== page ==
The litigators said that even when mediation was successful, the work of mediators in Massachusetts was often short-lived. “I worked on a case that was originally mediated. The women had $500,000 per year in income, wanted sole custody, and wanted to move with the children to a foreign country. The father caved in on everything, quitting his job and following her abroad so that he could spend about one third time as visitation. Because her income was so much higher than his and because he caved in on the move, she agreed to share the children’s actual expenses rather than collect child support. It worked great for a couple of years, but then her income fell to about $400,000 per year and she sued him for child support based on the fact that she has sole custody. He makes $90,000 per year.”

A consumer whom we interviewed talked about an amicable and mediated divorce circa 1998. He earned less money than his wife at the time and she was too busy with her legal career and real estate business to take care of the children full time. So they shared the kids and he agreed that she would not pay him child support or alimony, despite the fact that her income was higher than his. The former husband started a business that turned out to be moderately successful while the wife's real estate business suffered from the downturn that began in 2006. In 2007 she sued him for 9 years of retroactive alimony and child support. Legal fees for this post-divorce action consumed close to $500,000 and he ultimately paid the plaintiff $500,000 to settle what he had thought was a long-closed chapter of his life.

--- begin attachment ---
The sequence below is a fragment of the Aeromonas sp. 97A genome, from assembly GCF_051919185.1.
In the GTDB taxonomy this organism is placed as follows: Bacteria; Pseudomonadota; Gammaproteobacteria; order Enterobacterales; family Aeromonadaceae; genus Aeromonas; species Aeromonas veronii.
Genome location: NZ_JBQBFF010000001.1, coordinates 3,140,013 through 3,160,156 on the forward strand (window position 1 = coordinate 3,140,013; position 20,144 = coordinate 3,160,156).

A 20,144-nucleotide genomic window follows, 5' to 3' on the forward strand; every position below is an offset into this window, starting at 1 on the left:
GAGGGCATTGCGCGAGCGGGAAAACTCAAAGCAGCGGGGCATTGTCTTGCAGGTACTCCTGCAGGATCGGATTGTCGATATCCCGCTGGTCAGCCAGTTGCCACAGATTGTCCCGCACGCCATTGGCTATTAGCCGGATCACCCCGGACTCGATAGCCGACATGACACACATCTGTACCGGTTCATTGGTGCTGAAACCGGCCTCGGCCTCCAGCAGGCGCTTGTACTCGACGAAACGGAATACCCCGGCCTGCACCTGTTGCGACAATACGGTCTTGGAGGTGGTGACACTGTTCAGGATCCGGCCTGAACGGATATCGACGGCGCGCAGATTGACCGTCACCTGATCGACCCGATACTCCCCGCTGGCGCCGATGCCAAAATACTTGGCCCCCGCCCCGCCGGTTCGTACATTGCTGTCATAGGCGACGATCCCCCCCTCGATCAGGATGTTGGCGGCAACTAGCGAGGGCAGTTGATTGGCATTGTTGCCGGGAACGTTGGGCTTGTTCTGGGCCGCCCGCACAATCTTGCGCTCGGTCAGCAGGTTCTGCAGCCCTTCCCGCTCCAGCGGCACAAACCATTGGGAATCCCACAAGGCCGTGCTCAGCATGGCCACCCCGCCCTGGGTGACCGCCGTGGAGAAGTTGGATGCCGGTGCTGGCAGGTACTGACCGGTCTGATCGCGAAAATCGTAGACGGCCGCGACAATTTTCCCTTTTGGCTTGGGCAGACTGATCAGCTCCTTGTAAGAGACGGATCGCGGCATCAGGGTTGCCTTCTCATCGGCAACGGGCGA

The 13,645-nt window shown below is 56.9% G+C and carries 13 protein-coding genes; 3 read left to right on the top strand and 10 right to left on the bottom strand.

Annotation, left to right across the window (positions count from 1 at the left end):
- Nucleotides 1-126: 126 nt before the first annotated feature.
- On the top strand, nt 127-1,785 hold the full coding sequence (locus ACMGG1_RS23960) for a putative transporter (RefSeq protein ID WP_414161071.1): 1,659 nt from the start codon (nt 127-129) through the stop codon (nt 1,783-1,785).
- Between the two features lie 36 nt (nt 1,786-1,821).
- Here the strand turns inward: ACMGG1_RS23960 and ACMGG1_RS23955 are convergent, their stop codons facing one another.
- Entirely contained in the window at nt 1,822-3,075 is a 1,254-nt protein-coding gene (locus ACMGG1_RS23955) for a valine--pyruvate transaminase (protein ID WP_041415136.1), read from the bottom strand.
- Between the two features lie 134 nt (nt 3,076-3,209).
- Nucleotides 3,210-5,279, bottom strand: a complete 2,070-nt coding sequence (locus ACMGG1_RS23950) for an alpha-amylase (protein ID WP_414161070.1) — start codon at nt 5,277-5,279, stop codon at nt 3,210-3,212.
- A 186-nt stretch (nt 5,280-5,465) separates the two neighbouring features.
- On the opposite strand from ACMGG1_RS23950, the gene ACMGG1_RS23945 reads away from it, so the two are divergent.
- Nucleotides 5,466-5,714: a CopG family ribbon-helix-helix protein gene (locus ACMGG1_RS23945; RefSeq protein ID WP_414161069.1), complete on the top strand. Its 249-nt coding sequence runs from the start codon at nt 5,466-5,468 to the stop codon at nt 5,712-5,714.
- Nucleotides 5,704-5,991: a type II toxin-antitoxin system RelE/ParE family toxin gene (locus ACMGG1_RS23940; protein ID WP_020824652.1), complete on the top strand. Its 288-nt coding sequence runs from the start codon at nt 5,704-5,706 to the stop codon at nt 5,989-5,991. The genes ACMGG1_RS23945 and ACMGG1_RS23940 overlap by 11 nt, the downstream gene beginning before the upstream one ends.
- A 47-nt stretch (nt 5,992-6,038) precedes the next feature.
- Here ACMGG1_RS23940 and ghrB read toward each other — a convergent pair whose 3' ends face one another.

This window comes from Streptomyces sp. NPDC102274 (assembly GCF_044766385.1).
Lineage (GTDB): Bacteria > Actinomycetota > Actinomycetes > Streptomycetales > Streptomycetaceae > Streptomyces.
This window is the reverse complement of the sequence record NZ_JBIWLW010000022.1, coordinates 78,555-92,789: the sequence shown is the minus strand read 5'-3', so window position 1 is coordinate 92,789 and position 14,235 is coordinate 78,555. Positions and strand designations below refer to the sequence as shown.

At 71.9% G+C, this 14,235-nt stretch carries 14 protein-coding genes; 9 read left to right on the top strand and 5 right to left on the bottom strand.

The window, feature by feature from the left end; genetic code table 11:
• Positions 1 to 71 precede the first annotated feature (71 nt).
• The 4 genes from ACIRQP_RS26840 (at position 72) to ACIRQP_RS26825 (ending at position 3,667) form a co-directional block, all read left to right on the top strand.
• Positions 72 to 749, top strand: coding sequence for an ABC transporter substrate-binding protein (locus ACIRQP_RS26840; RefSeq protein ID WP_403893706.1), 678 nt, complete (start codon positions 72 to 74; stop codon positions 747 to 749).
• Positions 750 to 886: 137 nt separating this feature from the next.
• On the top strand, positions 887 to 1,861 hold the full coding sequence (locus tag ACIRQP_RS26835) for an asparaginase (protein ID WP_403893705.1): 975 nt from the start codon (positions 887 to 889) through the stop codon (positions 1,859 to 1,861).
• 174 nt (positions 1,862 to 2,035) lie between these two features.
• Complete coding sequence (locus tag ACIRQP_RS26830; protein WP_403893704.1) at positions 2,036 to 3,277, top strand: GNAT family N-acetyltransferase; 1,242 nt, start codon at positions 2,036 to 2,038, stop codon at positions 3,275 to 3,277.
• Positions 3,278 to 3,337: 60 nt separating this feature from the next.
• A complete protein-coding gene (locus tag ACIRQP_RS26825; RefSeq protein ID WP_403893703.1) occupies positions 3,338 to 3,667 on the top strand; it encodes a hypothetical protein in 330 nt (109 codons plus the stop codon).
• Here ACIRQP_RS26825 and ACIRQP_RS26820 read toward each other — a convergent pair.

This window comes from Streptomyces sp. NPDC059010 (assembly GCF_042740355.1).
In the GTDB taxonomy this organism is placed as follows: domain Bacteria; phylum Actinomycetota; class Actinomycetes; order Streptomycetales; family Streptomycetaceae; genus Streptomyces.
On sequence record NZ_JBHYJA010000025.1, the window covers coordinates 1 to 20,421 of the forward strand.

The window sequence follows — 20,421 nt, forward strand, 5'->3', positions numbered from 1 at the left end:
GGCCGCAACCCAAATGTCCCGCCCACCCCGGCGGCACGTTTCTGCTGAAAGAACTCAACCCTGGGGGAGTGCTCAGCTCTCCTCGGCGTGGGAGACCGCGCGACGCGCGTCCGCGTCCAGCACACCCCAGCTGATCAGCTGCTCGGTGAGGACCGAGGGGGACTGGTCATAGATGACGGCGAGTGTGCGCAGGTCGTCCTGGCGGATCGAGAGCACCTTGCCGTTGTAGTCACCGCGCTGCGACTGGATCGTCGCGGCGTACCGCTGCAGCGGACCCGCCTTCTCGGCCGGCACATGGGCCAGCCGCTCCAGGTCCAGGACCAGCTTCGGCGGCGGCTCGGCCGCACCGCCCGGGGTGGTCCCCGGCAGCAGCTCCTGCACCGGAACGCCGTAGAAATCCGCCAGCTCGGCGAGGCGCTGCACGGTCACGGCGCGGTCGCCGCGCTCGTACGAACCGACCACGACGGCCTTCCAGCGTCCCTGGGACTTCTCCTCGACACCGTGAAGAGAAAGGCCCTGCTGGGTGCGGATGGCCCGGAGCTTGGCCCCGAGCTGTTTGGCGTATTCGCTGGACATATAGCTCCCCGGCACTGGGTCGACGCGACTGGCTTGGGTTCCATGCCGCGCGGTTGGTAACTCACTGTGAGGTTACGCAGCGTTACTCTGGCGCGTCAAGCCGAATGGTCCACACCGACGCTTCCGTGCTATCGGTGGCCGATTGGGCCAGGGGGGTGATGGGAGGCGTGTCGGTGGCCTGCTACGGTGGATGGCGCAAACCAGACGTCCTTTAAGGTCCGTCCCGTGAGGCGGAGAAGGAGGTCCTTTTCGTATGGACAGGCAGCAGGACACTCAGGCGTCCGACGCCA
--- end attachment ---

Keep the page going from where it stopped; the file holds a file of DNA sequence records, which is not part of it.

Some states have had impressive results diverting divorces into court-sponsored mediation. The key to understanding statistics regarding mediation is that most American couples hardly have anything to litigate over. The majority of divorcing couples have minimal savings and sometimes the task is about dividing debts rather than property. Child support is by formula and the custody case may be over before it starts, e.g., because a state always awards 50/50 or awards custody to women 95 percent of the time. Thus people who choose court-sponsored mediation may primarily be those who simply don't have enough money to feed lawyers on both sides of a true lawsuit.